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Lesslie qualified as a general nurse in 1976 and a midwife in 1978. She worked for ten years as Ward Sister in a gynaecology ward. Her next major posts were leading the introduction of quality assurance systems and performance indicators to hospitals in the public sector in Scotland and then in the private sector in England.
On returning to Scotland she set up a charity providing a home-based teaching system to children with learning disabilities and their families as well as a play group.
Her passion for improving the life of people with epilepsy comes from personal experience. She has a daughter who has epilepsy and learning disabilities so she knows how a diagnosis of epilepsy impacts the person, their family and the community they live in.
Lesslie joined Epilepsy Scotland's training department in 2006 and was appointed Chief Executive in January 2009.
Alan has worked in social care since the early 1990s when he began his career as a care assistant in a nursing home. Since then he has held management posts with several different organisations both in a residential and community-based capacity. He has an honours degree in Psychology, a qualification in management and postgraduate qualifications in Information Technology and Social Services Leadership.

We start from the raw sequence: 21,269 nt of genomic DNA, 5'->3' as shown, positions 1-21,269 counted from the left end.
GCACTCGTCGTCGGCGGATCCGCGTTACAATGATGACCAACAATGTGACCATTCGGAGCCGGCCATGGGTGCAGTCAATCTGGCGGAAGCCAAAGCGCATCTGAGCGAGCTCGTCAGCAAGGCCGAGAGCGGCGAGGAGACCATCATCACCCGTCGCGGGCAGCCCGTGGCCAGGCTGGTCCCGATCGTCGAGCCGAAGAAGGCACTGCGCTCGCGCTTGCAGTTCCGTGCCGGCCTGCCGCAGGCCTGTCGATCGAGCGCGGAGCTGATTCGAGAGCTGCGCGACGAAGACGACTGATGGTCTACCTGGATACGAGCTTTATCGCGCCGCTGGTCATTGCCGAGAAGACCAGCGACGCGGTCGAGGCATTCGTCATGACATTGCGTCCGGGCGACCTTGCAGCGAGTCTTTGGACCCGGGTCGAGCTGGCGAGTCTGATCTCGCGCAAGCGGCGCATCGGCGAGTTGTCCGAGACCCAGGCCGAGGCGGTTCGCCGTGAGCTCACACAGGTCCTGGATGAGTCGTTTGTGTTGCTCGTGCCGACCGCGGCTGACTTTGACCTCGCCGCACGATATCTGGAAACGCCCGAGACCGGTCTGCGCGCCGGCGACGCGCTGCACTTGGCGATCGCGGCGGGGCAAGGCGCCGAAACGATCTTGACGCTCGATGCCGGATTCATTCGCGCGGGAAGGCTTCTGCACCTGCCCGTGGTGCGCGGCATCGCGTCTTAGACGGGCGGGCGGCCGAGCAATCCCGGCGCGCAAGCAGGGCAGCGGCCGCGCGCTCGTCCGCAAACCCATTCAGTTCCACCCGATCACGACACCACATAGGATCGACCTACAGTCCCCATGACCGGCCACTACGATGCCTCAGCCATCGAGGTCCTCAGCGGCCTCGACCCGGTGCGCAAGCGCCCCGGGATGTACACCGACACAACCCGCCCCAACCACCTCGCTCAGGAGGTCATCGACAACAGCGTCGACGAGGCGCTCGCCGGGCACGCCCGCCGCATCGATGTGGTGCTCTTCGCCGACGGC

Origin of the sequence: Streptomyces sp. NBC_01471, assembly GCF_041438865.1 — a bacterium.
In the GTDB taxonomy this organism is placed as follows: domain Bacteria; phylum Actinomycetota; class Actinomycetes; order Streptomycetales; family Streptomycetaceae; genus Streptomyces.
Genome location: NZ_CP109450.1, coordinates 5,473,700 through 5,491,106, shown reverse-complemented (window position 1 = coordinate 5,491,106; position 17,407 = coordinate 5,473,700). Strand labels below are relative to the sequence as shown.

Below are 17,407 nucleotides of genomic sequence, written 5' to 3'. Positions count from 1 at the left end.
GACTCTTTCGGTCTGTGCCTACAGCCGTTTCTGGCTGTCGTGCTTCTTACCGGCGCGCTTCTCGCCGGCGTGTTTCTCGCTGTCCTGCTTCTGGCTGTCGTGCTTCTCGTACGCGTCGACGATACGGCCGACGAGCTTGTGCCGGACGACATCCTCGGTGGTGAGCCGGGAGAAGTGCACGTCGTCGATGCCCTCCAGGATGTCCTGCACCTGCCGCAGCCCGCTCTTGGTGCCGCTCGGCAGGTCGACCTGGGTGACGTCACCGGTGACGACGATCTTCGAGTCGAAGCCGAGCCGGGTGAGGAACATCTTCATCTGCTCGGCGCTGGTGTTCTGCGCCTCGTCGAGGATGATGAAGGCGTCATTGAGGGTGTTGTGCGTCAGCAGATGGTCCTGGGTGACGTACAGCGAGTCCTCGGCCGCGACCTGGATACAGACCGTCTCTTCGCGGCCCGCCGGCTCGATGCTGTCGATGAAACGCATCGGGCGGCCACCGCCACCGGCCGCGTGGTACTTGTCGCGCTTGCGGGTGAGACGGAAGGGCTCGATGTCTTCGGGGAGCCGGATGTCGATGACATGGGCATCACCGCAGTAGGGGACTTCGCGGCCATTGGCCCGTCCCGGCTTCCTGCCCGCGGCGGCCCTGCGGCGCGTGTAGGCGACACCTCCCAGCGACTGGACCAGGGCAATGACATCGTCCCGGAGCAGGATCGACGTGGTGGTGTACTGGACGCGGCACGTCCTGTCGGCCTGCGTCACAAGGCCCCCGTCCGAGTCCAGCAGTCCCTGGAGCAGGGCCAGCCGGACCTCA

Alan started with Epilepsy Scotland in 2003, initially as the manager of the Community Support Service in Glasgow. His role as Deputy Chief Executive encompasses overall management of direct services and the administration of the organisation’s finance and HR.
Debbie MacKinnon is the Service Development Manager for Epilepsy Scotland and has worked for the organisation for 9 years. Debbie has worked in social care for over 15 years, has a degree in Community Education, her Registered Managers Award and qualifications in counselling. Debbie manages a wide range of services for Epilepsy Scotland. These include services for children and adults in Greater Glasgow and Edinburgh & the Lothians.
In her previous post, Debbie managed a residential programme for adults with cerebral palsy in Boston Massachusetts.